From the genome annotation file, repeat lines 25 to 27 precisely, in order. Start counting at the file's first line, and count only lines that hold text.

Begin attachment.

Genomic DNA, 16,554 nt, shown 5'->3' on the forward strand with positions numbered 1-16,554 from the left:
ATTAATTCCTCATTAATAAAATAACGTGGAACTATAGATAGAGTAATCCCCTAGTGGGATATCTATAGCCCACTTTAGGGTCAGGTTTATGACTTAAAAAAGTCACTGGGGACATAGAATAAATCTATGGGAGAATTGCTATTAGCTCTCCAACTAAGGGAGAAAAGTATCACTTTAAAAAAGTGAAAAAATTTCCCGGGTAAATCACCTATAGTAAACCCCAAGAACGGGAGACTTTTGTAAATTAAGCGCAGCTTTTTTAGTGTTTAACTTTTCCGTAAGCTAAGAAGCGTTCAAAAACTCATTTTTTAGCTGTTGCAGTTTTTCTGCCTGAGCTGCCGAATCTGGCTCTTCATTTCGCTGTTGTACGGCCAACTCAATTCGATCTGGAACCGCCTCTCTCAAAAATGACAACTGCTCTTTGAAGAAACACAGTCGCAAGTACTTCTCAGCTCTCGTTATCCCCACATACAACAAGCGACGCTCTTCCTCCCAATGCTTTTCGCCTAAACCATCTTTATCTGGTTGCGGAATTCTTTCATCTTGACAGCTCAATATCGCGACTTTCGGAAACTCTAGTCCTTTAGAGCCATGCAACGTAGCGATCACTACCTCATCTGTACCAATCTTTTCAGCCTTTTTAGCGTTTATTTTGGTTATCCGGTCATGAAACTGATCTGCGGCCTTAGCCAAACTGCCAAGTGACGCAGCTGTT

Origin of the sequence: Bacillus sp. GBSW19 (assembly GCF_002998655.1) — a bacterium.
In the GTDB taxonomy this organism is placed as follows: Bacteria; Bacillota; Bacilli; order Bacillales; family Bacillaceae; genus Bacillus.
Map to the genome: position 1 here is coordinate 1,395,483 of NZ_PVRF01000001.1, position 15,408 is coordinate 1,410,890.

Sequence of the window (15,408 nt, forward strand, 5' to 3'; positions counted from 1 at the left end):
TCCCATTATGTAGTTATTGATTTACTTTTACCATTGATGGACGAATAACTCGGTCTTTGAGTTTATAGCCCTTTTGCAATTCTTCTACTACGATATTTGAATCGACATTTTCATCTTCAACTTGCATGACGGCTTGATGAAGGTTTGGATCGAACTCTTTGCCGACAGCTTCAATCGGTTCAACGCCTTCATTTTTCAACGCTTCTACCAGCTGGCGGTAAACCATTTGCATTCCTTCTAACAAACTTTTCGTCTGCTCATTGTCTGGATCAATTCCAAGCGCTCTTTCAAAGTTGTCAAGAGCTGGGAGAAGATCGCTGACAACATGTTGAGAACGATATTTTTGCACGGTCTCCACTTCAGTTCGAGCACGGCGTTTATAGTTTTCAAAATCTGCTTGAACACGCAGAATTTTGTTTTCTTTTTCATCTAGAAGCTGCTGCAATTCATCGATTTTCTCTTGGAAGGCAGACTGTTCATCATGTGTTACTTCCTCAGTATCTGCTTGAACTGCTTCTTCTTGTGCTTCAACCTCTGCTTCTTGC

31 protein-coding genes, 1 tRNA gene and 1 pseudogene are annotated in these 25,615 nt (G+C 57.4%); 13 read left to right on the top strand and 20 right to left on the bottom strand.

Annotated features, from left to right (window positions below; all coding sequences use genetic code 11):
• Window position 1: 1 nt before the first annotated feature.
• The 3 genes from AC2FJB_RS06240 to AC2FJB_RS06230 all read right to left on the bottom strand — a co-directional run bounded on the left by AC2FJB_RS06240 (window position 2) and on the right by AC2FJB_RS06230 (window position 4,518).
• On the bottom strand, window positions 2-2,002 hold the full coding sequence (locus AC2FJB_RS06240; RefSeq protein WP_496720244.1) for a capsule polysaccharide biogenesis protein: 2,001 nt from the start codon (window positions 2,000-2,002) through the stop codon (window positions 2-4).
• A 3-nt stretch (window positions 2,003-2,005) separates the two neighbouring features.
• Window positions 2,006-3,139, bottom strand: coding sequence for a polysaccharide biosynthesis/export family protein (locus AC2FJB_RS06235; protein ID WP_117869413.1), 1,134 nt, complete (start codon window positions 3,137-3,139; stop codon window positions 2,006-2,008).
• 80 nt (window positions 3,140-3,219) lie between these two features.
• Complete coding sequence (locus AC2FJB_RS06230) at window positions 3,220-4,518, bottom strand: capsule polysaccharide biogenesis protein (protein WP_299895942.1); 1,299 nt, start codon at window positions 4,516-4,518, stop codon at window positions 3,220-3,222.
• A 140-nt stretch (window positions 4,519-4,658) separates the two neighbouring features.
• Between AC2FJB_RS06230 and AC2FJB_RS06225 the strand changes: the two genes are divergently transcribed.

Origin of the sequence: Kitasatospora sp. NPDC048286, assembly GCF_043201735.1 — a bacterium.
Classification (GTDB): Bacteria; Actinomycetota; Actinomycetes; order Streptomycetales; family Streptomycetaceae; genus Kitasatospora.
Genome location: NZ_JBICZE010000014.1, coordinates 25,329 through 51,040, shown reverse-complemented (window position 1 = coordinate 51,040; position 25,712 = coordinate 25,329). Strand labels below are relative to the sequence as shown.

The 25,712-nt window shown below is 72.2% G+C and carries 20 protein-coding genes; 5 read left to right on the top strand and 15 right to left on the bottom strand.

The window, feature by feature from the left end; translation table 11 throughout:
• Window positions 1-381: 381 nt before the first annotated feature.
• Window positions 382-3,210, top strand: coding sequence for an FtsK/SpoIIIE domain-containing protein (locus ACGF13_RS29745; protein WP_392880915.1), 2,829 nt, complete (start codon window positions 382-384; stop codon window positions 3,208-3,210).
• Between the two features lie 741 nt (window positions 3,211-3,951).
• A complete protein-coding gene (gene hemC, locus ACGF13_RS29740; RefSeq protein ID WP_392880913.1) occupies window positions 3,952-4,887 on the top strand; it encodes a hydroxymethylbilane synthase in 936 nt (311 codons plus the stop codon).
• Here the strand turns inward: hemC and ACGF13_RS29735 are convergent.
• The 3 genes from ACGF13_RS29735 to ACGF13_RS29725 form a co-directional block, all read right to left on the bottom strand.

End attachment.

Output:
• Window positions 382-3,210, top strand: coding sequence for an FtsK/SpoIIIE domain-containing protein (locus ACGF13_RS29745; protein WP_392880915.1), 2,829 nt, complete (start codon window positions 382-384; stop codon window positions 3,208-3,210).
• Between the two features lie 741 nt (window positions 3,211-3,951).
• A complete protein-coding gene (gene hemC, locus ACGF13_RS29740; RefSeq protein ID WP_392880913.1) occupies window positions 3,952-4,887 on the top strand; it encodes a hydroxymethylbilane synthase in 936 nt (311 codons plus the stop codon).